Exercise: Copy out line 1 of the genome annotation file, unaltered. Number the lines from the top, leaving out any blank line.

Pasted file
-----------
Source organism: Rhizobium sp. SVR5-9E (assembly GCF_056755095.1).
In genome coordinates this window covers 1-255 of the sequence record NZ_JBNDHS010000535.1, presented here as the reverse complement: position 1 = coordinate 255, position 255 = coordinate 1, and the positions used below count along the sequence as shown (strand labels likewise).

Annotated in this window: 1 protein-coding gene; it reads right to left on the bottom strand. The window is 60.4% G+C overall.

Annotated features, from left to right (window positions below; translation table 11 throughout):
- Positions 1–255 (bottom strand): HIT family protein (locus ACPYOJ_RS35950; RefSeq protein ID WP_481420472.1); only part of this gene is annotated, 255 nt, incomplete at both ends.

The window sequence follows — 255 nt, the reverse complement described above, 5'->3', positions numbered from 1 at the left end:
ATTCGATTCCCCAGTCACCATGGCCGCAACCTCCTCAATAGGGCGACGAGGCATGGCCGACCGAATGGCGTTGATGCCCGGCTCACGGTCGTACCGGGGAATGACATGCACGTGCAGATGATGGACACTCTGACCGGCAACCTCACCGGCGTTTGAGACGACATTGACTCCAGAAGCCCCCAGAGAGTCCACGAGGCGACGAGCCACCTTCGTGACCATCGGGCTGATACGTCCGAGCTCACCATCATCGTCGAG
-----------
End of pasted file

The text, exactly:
Source organism: Rhizobium sp. SVR5-9E (assembly GCF_056755095.1).